posted Feb 11, 2018, 1:28 PM by Unknown user   [ updated Feb 11, 2018, 1:29 PM ]

As of this weekend, we have put into place a new system that makes scheduling much easier for everyone! Using Ministry Scheduler Pro either online or via your mobile app, you can now specify in advance exactly what times do and do not work well for you to serve. And you can check your schedule from anywhere and easily find a substitute when you can't make one of your scheduled dates.

If you are unable to make a date you’re scheduled for, please request a substitute by clicking the "Request sub" link. Don’t reply in the comments without doing this. When you submit a comment, the parish staff gets an email in “read only” format and are unable to reply to them. Also, YOU need to update your preferences and request subs, we can’t do that for you.

In your profile, you can list the Mass times you prefer to serve at, and even indicate that you ONLY be scheduled at these times. So if you never want to serve at 11:45 Mass, put in 5:00 & 8:45 and check the “Schedule me only at the services in this list” box.

Additionally, if there are dates and or Mass times you can’t serve at, enter those under “Unavailable dates / times”. The comments field is really an explanation field, like if you put in your unavailable for the next three months because “I’m away at school” or “I broke my leg”.

For more information and help on how to use Ministry Scheduler Pro, log into MinistrySchedulerPro.com, click on “Help Center” and under “Resources” you’ll find video tutorials, a use manual and searchable FAQ’s!

And Happy Mardi Gras! Laissez les bon temps rouler!

Psalm 147

posted Feb 4, 2018, 11:03 AM by Unknown user   [ updated Feb 4, 2018, 11:14 AM ]


How good to sing praise to our God; how pleasant to give fitting praise.
The LORD rebuilds Jerusalem, and gathers the dispersed of Israel, Healing the brokenhearted, and binding up their wounds.
He numbers the stars, and gives to all of them their names.
Great is our Lord, vast in power, with wisdom beyond measure.
The LORD gives aid to the poor, but casts the wicked to the ground.

Sing to the LORD with thanksgiving; with the lyre make music to our God, Who covers the heavens with clouds, provides rain for the earth, makes grass sprout on the mountains,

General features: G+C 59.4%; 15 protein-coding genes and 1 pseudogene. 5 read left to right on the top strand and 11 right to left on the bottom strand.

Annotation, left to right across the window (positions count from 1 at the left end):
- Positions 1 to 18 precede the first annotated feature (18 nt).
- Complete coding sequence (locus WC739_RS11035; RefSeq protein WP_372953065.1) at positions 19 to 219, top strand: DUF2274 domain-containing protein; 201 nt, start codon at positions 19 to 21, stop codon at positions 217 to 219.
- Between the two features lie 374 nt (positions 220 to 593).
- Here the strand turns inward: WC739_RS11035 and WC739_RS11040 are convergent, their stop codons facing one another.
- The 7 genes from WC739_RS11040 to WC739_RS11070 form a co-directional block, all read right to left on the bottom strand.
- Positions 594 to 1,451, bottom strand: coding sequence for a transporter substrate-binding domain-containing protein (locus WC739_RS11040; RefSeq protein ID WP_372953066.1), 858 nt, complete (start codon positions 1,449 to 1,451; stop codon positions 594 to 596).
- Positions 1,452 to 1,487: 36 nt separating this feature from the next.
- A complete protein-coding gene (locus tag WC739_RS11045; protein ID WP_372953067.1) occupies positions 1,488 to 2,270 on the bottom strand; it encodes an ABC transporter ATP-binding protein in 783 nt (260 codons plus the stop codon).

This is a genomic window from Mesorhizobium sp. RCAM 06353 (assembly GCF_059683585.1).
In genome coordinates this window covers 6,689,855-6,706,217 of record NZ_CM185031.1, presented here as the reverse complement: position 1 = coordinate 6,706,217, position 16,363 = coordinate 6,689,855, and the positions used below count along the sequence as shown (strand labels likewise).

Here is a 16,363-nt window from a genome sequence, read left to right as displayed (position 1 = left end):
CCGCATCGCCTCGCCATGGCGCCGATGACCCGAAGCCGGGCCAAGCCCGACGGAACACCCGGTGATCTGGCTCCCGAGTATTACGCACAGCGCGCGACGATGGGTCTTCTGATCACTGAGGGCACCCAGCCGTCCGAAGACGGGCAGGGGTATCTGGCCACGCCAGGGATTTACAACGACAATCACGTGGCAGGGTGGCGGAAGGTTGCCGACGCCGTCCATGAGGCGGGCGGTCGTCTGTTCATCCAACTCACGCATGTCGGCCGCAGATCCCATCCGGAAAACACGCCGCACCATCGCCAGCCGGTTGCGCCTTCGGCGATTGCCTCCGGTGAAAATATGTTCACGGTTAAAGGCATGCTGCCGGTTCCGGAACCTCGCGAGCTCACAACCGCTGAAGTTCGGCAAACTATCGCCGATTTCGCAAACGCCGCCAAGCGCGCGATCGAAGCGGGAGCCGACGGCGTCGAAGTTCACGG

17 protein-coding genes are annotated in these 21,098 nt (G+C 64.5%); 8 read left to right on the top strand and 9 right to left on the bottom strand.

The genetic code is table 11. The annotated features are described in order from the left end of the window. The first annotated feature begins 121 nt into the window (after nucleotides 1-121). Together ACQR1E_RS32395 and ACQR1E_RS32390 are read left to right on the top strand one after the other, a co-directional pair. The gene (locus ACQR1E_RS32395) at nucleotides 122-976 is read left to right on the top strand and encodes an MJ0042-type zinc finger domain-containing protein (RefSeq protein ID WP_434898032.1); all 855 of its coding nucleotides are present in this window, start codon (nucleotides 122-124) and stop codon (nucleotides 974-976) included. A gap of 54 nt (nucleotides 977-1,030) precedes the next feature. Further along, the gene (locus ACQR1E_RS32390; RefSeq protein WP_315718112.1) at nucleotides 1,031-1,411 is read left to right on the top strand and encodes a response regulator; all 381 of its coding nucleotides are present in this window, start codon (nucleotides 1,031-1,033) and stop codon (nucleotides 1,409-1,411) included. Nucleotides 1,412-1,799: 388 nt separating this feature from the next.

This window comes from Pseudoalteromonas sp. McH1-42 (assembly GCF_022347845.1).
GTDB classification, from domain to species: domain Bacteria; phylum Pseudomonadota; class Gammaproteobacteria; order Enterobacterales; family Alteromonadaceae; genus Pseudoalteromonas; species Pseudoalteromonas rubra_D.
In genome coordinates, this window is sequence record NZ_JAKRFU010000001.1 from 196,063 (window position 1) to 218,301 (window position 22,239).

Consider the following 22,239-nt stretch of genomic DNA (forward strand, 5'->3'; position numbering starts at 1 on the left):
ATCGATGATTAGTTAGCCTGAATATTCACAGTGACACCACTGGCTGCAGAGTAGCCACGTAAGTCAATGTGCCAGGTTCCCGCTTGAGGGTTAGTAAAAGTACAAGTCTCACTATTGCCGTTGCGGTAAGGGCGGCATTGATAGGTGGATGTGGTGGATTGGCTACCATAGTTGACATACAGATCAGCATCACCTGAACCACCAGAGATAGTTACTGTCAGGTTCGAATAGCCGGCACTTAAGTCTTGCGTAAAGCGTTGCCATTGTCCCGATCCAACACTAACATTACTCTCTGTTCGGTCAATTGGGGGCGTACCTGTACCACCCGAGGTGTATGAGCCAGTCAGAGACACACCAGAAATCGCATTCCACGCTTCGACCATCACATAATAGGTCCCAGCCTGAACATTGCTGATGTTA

Who gives animals their food and young ravens what they cry for.
He takes no delight in the strength of horses, no pleasure in the runner’s stride.
Rather the LORD takes pleasure in those who fear him, those who put their hope in his mercy.

Glorify the LORD, Jerusalem; Zion, offer praise to your God, For he has strengthened the bars of your gates, blessed your children within you.
He brings peace to your borders, and satisfies you with finest wheat.
He sends his command to earth; his word runs swiftly!
Thus he makes the snow like wool, and spreads the frost like ash; He disperses hail like crumbs. Who can withstand his cold?
Yet when again he issues his command, it melts them; he raises his winds and the waters flow.
He proclaims his word to Jacob, his statutes and laws to Israel.
He has not done this for any other nation; of such laws they know nothing.
This psalm conforms to the standard pattern of the hymn of praise, divided into three stanzas or sections each opening with a “call to praise” and then continuing by recounting "reasons for praise." The first section praises the powerful creator who restores exiled Judah; the second section praises the creator who provides food to animals and human beings; while the third urges the holy city to recognize it has been re-created and made the place of disclosure for God’s word. The audience is called to open our mouths, lift up our voices, and join in the psalmist's joyous song.

In Psalms 146-150, the word "praise" is found 40 times, and many know this group as the "praise collection." Each of these last five psalms starts and ends with "Praise the Lord!" (Hebrew, halelu; Greek, alleluia). Together, these psalms put a final exclamation point on the book of Psalms.

The author is unknown. Most scholars believe it was penned after the return of the Jews from their Babylonian captivity (beginning 535 B.C.); though a few think it's so similar in style to the psalms of David, it may have been written by him, though they admit probably not.

It’s the inspiration for many hymns, including “All Creatures of Our God and King”; “God of Our Fathers” and “Let All Things Now Living”.

The liturgical music journal GIA Quarterly advises liturgical ministers that “this responsorial psalm reminds us that the brokenhearted are especially precious to God, who binds up our wounds, numbers every star, and calls each one by name. If the day comes that heartache fills you and takes away your joy in ministry, today’s psalm can be a healing balm. It is a reminder that God watches over every thought and heeds our every tear.”

Emmet Cahill is back!

posted Jan 28, 2018, 12:29 PM by Unknown user   [ updated Jan 28, 2018, 12:30 PM ]

Emmet Cahill is best known as a principal singer with the popular Irish music show
Celtic Thunder, but you may remember him as the extraordinary singer who performed for our 12th Annual Lighting of Trees & Angels in 2016.